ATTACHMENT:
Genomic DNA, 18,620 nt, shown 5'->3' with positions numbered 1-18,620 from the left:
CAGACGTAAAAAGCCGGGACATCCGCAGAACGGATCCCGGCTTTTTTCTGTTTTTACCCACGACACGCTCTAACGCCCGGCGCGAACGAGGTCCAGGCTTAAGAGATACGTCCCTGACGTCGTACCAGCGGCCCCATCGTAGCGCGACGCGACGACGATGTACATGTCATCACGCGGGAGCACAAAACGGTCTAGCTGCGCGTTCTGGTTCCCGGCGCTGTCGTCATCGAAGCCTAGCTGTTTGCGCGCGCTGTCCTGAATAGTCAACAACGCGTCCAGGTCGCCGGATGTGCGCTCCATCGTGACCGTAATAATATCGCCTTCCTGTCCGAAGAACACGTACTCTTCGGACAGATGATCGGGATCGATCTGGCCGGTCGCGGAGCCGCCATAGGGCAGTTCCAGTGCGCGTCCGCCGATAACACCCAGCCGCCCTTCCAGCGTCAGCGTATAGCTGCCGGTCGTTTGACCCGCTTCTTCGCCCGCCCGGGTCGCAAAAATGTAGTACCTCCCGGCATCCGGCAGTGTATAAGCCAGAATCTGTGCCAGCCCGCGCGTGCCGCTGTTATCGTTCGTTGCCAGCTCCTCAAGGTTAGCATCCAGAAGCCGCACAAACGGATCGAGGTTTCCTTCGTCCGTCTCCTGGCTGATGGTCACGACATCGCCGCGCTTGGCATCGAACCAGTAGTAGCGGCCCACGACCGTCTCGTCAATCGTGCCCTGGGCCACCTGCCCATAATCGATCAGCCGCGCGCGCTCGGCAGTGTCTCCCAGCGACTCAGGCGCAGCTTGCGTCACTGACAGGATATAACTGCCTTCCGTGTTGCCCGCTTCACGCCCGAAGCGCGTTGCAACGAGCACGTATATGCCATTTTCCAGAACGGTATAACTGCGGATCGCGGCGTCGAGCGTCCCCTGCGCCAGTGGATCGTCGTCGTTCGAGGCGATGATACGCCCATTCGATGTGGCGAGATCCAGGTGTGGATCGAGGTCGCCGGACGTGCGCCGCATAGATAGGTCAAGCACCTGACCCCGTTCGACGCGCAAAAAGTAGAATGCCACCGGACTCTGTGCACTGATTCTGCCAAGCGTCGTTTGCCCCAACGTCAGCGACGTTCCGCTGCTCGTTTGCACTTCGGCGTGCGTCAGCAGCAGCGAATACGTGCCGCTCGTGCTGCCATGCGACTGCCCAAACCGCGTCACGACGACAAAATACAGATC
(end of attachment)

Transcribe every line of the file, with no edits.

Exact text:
Genomic DNA, 18,620 nt, shown 5'->3' with positions numbered 1-18,620 from the left:
CAGACGTAAAAAGCCGGGACATCCGCAGAACGGATCCCGGCTTTTTTCTGTTTTTACCCACGACACGCTCTAACGCCCGGCGCGAACGAGGTCCAGGCTTAAGAGATACGTCCCTGACGTCGTACCAGCGGCCCCATCGTAGCGCGACGCGACGACGATGTACATGTCATCACGCGGGAGCACAAAACGGTCTAGCTGCGCGTTCTGGTTCCCGGCGCTGTCGTCATCGAAGCCTAGCTGTTTGCGCGCGCTGTCCTGAATAGTCAACAACGCGTCCAGGTCGCCGGATGTGCGCTCCATCGTGACCGTAATAATATCGCCTTCCTGTCCGAAGAACACGTACTCTTCGGACAGATGATCGGGATCGATCTGGCCGGTCGCGGAGCCGCCATAGGGCAGTTCCAGTGCGCGTCCGCCGATAACACCCAGCCGCCCTTCCAGCGTCAGCGTATAGCTGCCGGTCGTTTGACCCGCTTCTTCGCCCGCCCGGGTCGCAAAAATGTAGTACCTCCCGGCATCCGGCAGTGTATAAGCCAGAATCTGTGCCAGCCCGCGCGTGCCGCTGTTATCGTTCGTTGCCAGCTCCTCAAGGTTAGCATCCAGAAGCCGCACAAACGGATCGAGGTTTCCTTCGTCCGTCTCCTGGCTGATGGTCACGACATCGCCGCGCTTGGCATCGAACCAGTAGTAGCGGCCCACGACCGTCTCGTCAATCGTGCCCTGGGCCACCTGCCCATAATCGATCAGCCGCGCGCGCTCGGCAGTGTCTCCCAGCGACTCAGGCGCAGCTTGCGTCACTGACAGGATATAACTGCCTTCCGTGTTGCCCGCTTCACGCCCGAAGCGCGTTGCAACGAGCACGTATATGCCATTTTCCAGAACGGTATAACTGCGGATCGCGGCGTCGAGCGTCCCCTGCGCCAGTGGATCGTCGTCGTTCGAGGCGATGATACGCCCATTCGATGTGGCGAGATCCAGGTGTGGATCGAGGTCGCCGGACGTGCGCCGCATAGATAGGTCAAGCACCTGACCCCGTTCGACGCGCAAAAAGTAGAATGCCACCGGACTCTGTGCACTGATTCTGCCAAGCGTCGTTTGCCCCAACGTCAGCGACGTTCCGCTGCTCGTTTGCACTTCGGCGTGCGTCAGCAGCAGCGAATACGTGCCGCTCGTGCTGCCATGCGACTGCCCAAACCGCGTCACGACGACAAAATACAGATC